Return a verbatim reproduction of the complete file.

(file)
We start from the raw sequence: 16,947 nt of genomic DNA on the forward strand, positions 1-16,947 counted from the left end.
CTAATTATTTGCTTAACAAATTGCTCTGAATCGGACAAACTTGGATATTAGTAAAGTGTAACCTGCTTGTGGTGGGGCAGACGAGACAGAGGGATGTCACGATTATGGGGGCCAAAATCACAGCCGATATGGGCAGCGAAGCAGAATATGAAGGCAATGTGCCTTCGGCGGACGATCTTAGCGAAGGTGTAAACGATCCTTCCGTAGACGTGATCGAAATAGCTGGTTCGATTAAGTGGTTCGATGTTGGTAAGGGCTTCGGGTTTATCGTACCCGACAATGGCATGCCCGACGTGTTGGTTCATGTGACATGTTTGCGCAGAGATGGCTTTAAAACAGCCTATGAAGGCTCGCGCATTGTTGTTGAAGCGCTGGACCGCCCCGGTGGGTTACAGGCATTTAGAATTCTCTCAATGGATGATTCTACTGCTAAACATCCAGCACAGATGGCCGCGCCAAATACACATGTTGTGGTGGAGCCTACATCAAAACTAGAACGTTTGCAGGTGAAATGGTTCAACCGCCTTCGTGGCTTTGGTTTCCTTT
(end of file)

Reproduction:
We start from the raw sequence: 16,947 nt of genomic DNA on the forward strand, positions 1-16,947 counted from the left end.
CTAATTATTTGCTTAACAAATTGCTCTGAATCGGACAAACTTGGATATTAGTAAAGTGTAACCTGCTTGTGGTGGGGCAGACGAGACAGAGGGATGTCACGATTATGGGGGCCAAAATCACAGCCGATATGGGCAGCGAAGCAGAATATGAAGGCAATGTGCCTTCGGCGGACGATCTTAGCGAAGGTGTAAACGATCCTTCCGTAGACGTGATCGAAATAGCTGGTTCGATTAAGTGGTTCGATGTTGGTAAGGGCTTCGGGTTTATCGTACCCGACAATGGCATGCCCGACGTGTTGGTTCATGTGACATGTTTGCGCAGAGATGGCTTTAAAACAGCCTATGAAGGCTCGCGCATTGTTGTTGAAGCGCTGGACCGCCCCGGTGGGTTACAGGCATTTAGAATTCTCTCAATGGATGATTCTACTGCTAAACATCCAGCACAGATGGCCGCGCCAAATACACATGTTGTGGTGGAGCCTACATCAAAACTAGAACGTTTGCAGGTGAAATGGTTCAACCGCCTTCGTGGCTTTGGTTTCCTTT